Last week, the Marine Environment Protection Committee of the International Maritime Organization (IMO), which is a body of the UN, met in London to discuss ways in which the shipping industry could respond to climate change. The IMO deals with safety, security, and environmental performance in the international shipping industry. According to the IMO, international shipping is responsible the transportation of 80% of global trade. The IMO currently includes 173 Member States, 3 Associate Members, and NGOs with consultative status. The meeting last week was attended by over 100 of the Member States.
The group agreed on an initial strategy with the goal of reducing greenhouse gas emissions from ships and eventually phasing them out entirely. The agreement lays out three levels of ambition. The first level is to decrease carbon intensity of ships by implementing the energy efficiency design index (EEDI) for any new ships. The second level seeks a decline in carbon dioxide intensity across international shipping 40% by 2030 and pursuing 70% by 2050; such decreases would be in comparison to the levels seen in 2008. Finally, the agreement seeks to have greenhouse gas emissions peak as soon as possible and then reduce annual emissions by at least 50% by the year 2050 when compared with 2008 levels. Furthermore, this final level looks to phase out greenhouse gas emissions.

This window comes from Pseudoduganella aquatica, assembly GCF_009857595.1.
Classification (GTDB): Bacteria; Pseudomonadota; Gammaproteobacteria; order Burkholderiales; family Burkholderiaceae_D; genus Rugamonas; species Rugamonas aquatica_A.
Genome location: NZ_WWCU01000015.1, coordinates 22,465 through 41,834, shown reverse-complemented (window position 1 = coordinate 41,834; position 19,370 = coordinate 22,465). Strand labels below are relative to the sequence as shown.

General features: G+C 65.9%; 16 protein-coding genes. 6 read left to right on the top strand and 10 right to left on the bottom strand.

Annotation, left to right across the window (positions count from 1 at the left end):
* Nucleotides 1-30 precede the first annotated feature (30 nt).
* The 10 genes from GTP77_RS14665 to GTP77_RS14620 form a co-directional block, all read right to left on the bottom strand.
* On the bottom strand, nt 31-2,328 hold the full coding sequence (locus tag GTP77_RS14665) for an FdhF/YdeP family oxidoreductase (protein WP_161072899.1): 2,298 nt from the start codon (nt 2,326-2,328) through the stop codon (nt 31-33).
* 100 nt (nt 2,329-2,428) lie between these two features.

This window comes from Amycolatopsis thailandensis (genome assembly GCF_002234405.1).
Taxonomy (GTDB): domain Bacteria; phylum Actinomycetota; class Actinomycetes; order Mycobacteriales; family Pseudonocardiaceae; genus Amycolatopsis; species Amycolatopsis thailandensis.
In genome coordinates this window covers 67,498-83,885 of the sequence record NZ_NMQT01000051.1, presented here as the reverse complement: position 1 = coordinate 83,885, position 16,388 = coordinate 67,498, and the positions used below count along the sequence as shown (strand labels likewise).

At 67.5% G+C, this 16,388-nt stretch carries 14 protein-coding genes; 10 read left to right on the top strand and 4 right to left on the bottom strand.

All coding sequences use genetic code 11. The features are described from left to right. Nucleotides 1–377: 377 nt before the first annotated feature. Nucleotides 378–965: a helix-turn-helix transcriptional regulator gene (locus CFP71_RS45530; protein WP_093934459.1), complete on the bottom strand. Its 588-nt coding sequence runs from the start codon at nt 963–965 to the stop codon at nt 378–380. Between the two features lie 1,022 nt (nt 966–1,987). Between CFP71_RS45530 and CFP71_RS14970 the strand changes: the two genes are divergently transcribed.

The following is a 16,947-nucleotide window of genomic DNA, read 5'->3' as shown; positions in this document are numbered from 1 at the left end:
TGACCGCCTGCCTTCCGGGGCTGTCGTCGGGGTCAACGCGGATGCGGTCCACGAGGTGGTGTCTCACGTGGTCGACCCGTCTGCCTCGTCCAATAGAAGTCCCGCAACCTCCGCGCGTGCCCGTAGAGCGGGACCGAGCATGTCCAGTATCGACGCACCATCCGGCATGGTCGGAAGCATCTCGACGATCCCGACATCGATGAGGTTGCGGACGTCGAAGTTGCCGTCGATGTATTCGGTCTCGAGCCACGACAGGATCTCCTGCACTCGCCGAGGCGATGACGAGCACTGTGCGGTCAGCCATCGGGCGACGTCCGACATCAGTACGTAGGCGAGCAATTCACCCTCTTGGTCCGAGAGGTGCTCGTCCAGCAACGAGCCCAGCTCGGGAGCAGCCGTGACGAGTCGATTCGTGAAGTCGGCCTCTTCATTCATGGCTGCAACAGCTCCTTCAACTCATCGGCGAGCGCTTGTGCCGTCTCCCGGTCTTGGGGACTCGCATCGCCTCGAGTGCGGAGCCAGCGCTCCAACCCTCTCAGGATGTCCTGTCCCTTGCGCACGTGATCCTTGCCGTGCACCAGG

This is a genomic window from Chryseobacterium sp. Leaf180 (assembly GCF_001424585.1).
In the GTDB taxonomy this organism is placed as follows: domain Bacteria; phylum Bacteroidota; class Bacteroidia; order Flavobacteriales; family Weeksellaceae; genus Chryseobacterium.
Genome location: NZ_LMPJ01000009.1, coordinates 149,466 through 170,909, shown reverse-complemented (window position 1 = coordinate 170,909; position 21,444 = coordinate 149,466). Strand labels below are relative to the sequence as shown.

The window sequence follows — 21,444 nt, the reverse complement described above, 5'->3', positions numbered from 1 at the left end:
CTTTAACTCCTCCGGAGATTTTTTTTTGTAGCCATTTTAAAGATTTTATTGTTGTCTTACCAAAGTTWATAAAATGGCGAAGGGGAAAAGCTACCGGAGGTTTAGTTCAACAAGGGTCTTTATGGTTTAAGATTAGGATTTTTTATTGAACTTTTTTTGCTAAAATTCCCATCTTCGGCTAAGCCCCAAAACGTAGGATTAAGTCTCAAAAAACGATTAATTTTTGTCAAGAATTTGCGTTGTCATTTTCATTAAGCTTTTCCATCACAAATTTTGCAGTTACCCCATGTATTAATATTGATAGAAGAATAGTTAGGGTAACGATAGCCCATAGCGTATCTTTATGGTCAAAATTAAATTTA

This agreement is significant since the shipping industry was not included in the Paris Climate Accord. This is despite the fact that shipping tends to burn heavy fuel, which although cheap, happens to be one of the dirtiest fossil fuels in use. However, not all nations were pleased with the agreement. The U.S., Russia, Iran, and Saudi Arabia all objected to the agreement. Many of the smaller island nations being threatened by rising seas, like the Marshall Islands, wanted to have Paris Agreement level reductions at a bare minimum and were looking for earlier zero emissions goals. Other countries voiced concerns over the impact of these goals on the lucrative global trade industry.
Anna Hirtenstein et al., Nations Strike Deal to Curb Greenhouse Gas Emissions, Energy and Climate Report, Apr. 13, 2018.
John H. Cushman, Jr., World Agrees to Cut Shipping Emissions 50 Percent by 2050, Inside Climate News, Apr. 13, 2018.